Does Your Heart Stop When You Sneeze?

Sneezing is one of the body’s many defense techniques, but does your heart stop when you sneeze?

While it may only happen within a second, several parts of your body respond to a sneeze, including your heart.

When an irritant enters your nose, it may touch the sensitive lining of your nasal cavity.

This sends an electric signal to your brain, telling it you must sneeze. Your body will prepare for the sneeze by contracting your muscles and shutting your eyes.

During a sneeze, your heart rate is alerted slightly in response to the built-up pressure in your chest. 

This post will help you understand whether your heart stops when you sneeze. Let’s dive into the science behind sneezing first. 

How Sneezing Works

Particles and contaminants, from smoke, pollution, and perfume to dander and mold, float around the air.

When you inhale, a foreign particle or contaminant speck may enter your nose. And it may interact with the tiny hairs and sensitive skin lining your nasal passage.

When a particle touches the delicate lining of your nostrils, it sends an electric signal to your brain. This tells your brain that there’s something in your nose, so it needs to clear itself.

Your brain alerts your body to an imminent sneeze, allowing it to prepare for the impending contraction.

Your muscles contract for the sneeze, and your eyes may shut. Also, your tongue may touch your mouth’s roof.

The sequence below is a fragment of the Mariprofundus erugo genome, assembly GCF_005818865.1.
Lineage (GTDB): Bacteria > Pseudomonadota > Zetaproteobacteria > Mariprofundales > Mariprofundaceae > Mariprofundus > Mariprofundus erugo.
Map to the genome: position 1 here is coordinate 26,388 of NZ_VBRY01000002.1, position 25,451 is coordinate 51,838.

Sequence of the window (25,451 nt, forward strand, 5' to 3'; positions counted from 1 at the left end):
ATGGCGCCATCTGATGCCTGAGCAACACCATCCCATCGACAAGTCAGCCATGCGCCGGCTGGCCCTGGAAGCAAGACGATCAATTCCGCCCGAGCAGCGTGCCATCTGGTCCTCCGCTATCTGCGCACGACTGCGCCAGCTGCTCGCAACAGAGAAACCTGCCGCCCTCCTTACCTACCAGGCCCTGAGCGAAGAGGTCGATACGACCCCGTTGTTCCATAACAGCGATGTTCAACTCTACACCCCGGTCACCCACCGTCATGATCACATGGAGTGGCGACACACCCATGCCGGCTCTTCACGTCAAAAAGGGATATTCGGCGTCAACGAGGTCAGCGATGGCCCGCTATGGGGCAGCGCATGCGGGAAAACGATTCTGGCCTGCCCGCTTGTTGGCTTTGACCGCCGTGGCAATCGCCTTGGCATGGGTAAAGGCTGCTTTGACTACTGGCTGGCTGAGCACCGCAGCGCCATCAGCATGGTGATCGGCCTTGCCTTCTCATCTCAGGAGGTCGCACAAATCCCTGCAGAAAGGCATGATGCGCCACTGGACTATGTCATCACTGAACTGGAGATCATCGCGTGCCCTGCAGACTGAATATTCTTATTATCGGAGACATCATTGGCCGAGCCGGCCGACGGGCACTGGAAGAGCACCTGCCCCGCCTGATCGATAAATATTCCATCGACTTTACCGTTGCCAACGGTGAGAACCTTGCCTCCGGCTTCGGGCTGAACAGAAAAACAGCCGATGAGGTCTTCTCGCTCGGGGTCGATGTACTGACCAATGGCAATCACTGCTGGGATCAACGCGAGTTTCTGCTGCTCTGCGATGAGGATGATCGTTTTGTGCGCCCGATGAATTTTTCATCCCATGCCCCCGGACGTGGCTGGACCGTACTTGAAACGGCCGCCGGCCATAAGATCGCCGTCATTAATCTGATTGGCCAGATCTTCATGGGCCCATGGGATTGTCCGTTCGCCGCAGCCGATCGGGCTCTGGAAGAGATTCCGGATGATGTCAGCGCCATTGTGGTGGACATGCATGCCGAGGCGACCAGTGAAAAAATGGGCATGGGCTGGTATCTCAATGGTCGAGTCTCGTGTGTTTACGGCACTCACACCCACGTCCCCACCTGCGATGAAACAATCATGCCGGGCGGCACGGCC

That sequence occurs within seconds of a foreign particle entering your nose. And by the end, water, mucus, and air are ejected from your nose.

Does Your Heart Stop When You Sneeze?

It’s commonly believed that your heart stops when you sneeze. However, that isn’t the case.

Sneezing doesn’t send electric signals to your heart, which would allow it to control the heart’s movements. Instead, signals travel to your brain. 

The Role Of The Heart During Sneezing

Knowing the role of the heart during sneezing can help you understand whether your heart stops when you sneeze.

During a sneeze, the pressure in your chest increases. This triggers the vagus nerve, which connects your brain and abdomen and is responsible for reflex functions such as sneezing. The nerve also controls your heart.

Therefore, when you sneeze, the blood flow to your heart changes, which slightly alters your heart rate.

However, once the sneeze passes, your heart rate returns to normal shortly afterward.

Frequently Asked Questions

1.) I’m Sneezing Too Much. What Should I Do?

Making some lifestyle changes can prevent you from sneezing constantly. Identify and avoid triggers like spicy food, bright light, or allergens.

Alternatively, change your furnace’s filters and kill dust mites on sheets and other linens by washing them in hot water. Buying an air filtration machine to purify the air in your home may also be helpful.

2.) What Happens If You Sneeze With Your Eyes Open?

You may have heard that your eyeballs will pop out of their sockets if you sneeze with your eyes open. However, that isn’t true.

Most of the time, sneezing automatically closes your eyes. To sneeze without shutting your eyes would take a concentrated effort.

3.) What Will Happen If You Stifle A Sneeze?

Stifling a sneeze won’t cause significant bodily injury. However, you may feel pressure in your face and forehead, and your eardrums may pop.

It’s always best to let a sneeze out because your body is trying to protect you from an irritant in your nose.


Sneezing is a natural bodily function. Although it’s popularly believed, your heart doesn’t stop when you sneeze. Instead, the pressure change in your chest alters the blood flow to your heart and heart rate.

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